Forecasting Bankruptcy More Accurately: A Simple Hazard Model via CSInvesting
University of Michigan Business School
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July 16, 1999
I argue that hazard models are more appropriate for forecasting bankruptcy than the single-period models used previously. Single-period bankruptcy models give biased and inconsistent probability estimates while hazard models produce consistent estimates. I describe a simple technique for estimating a discrete-time hazard model with a logit model estimation program.
Applying my technique, I find that about half of the accounting ratios that have been used in previous models are not statistically significant bankruptcy predictors. Moreover, several market-driven variables are strongly related to bankruptcy probability, including market size, past stock returns, and the idiosyncratic standard deviation of stock returns. I propose a model that uses a combination of accounting ratios and market-driven variables to produce more accurate out-of-sample forecasts than alternative models.
Forecasting Bankruptcy More Accurately: A Simple Hazard Model – Introduction
Economists and accountants have been forecasting bankruptcy for decades.1 Most researchers have estimated single-period classification models, which I refer to as static models, with multiple-period bankruptcy data. By ignoring the fact that firms change through time, static models produce bankruptcy probabilities that are biased and inconsistent estimates of the probabilities that they approximate. Test statistics that are based on static models give incorrect inferences. I propose a hazard model that is simple to estimate, consistent, and accurate.
Static models are inappropriate for forecasting bankruptcy because of the nature of bankruptcy data. Since bankruptcy occurs infrequently, forecasters use samples that span several years to estimate their models.2 The characteristics of most firms change from year to year. However, static models can only consider one set of explanatory variables for each firm. Researchers that apply static models to bankruptcy have to select when to observe each firm’s characteristics. Most forecasters choose to observe each bankrupt firm’s data in the year before bankruptcy. They ignore data on healthy firms that eventually go bankrupt. By choosing when to observe each firm’s characteristics arbitrarily, forecasters that use static models introduce an unnecessary selection bias into their estimates.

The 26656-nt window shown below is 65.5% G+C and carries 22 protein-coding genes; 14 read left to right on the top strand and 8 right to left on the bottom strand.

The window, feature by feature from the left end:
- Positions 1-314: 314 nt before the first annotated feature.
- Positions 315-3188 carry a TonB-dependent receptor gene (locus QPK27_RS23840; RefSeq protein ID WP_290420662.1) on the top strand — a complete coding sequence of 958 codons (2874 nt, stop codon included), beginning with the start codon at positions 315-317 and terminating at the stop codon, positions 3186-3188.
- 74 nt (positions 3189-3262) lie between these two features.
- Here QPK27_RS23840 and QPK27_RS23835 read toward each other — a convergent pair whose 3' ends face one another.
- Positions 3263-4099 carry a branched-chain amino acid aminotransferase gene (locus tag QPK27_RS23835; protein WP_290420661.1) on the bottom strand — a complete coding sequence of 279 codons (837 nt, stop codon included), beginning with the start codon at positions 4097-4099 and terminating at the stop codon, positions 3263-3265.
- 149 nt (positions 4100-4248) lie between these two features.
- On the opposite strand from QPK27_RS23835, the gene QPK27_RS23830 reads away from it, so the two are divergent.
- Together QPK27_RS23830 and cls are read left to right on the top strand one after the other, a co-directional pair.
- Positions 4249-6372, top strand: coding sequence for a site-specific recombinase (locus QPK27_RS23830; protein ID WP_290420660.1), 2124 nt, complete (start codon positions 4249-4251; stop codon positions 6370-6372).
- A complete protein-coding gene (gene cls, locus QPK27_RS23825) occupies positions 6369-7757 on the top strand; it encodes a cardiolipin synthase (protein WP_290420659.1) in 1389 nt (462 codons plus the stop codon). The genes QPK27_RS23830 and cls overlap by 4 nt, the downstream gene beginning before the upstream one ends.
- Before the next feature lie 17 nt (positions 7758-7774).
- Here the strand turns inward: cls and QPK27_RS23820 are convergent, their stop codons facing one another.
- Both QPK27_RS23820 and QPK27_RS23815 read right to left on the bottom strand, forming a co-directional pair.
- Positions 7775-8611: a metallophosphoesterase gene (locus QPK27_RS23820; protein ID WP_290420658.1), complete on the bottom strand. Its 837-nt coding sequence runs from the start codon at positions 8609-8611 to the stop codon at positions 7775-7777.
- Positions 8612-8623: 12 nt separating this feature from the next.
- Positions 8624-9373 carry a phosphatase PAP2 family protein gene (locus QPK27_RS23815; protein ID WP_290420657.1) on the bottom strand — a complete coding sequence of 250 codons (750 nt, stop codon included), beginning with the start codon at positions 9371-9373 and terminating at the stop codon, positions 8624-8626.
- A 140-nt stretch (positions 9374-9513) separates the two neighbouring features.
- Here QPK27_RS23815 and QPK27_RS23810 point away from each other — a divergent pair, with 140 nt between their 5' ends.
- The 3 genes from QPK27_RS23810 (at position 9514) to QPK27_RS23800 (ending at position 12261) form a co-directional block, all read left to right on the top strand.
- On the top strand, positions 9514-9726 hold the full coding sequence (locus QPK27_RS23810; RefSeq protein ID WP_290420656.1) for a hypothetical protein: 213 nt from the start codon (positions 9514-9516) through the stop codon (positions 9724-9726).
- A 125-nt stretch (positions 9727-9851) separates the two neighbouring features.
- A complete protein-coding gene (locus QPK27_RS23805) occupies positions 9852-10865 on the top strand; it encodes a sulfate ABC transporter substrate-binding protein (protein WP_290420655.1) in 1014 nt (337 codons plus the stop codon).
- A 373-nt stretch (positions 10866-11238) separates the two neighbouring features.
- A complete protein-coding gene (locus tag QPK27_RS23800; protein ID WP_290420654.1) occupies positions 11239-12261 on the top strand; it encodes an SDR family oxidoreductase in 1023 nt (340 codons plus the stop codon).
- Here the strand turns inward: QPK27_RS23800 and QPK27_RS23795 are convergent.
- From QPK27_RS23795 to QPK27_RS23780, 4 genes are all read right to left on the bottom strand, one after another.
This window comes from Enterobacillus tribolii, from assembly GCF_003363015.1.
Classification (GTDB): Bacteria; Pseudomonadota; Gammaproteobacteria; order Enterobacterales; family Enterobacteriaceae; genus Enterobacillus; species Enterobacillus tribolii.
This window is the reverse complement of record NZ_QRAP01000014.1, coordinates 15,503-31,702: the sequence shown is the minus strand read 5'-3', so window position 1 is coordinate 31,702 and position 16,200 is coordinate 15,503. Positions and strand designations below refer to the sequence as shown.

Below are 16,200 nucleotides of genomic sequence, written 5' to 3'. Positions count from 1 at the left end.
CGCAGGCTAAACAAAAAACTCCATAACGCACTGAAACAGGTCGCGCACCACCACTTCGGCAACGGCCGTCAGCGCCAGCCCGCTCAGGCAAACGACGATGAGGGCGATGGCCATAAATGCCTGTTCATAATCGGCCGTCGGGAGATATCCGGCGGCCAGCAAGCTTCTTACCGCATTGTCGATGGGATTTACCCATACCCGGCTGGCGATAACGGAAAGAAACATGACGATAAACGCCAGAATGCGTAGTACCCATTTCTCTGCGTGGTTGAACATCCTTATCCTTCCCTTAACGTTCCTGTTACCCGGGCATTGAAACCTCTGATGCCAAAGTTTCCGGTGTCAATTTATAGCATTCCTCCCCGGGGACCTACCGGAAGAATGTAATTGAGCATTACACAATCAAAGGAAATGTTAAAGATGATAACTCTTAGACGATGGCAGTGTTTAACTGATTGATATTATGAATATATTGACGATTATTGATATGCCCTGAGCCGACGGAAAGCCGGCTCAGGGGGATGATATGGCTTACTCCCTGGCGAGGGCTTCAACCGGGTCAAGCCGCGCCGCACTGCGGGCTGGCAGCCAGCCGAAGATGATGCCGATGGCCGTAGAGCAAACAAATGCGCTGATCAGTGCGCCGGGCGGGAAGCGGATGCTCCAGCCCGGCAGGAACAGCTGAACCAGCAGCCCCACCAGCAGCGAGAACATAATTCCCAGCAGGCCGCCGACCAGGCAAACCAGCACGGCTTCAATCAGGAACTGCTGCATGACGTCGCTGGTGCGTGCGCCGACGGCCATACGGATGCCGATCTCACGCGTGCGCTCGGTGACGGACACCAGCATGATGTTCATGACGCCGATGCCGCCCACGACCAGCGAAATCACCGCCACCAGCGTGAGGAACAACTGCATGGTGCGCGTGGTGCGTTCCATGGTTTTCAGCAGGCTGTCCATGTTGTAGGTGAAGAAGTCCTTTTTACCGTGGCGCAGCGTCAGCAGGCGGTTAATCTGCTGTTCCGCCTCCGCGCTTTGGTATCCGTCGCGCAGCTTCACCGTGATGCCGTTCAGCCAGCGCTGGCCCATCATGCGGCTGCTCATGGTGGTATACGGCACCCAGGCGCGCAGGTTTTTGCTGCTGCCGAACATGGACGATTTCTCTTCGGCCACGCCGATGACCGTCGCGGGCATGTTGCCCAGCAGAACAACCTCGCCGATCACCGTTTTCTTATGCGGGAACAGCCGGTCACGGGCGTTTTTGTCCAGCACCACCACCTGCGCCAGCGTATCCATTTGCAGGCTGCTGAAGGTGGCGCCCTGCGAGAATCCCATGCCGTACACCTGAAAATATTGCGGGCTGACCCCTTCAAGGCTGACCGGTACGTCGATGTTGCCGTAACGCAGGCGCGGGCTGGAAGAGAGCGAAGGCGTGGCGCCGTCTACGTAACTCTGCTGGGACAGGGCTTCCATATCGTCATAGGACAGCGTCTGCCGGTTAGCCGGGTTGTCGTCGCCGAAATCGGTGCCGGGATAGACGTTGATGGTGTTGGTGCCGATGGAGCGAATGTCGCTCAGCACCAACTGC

I develop a simple hazard model that uses all available information to determine each firm’s bankruptcy risk at each point in time.3 While static models produce biased and inconsistent bankruptcy probability estimates, the hazard model proposed here is consistent in general and unbiased in some cases. Estimating hazard models with the accounting variables used previously by Altman (1968) and Zmijewski (1984) reveals that half of these variables are statistically unrelated to bankruptcy probability. I develop a new bankruptcy model that uses three market-driven variables to identify failing firms. My new model outperforms alternative models in out-of-sample forecasts.
Advantages of Hazard Models
Hazard models resolve the problems of static models by explicitly accounting for time. The dependent variable in a hazard model is the time spent by a firm in the healthy group.
When firms leave the healthy group for some reason other than bankruptcy (e.g., merger), they are considered censored, or no longer observed. Static models simply consider such firms healthy. In a hazard model, a firm’s risk for bankruptcy changes through time and its health is a function of its latest financial data and its age. The bankruptcy probability that a static model assigns to a firm does not vary with time.
In econometric terms, there are three reasons to prefer hazard models for forecasting bankruptcy. The first reason is that static models fail to control for each firm’s period at risk. When sampling periods are long, it is important to control for the fact that some firms file for bankruptcy after many years of being at risk while other firms fail in their first year. Static models do not adjust for period at risk, but hazard models adjust for it automatically. The selection bias inherent in static bankruptcy models is a result of their failure to correct for period at risk.
The second reason to prefer hazard models is that they incorporate time-varying covariates, or explanatory variables that change with time. If a firm deteriorates before bankruptcy, then allowing its financial data to reveal its changing health is important. Hazard models exploit each firm’s time-series data by including annual observations as time-varying covariates. Unlike static models, they can incorporate macroeconomic variables that are the same for all firms at a given point of time. Hazard models can also account for potential duration dependence, or the possibility that firm age might be an important explanatory variable.
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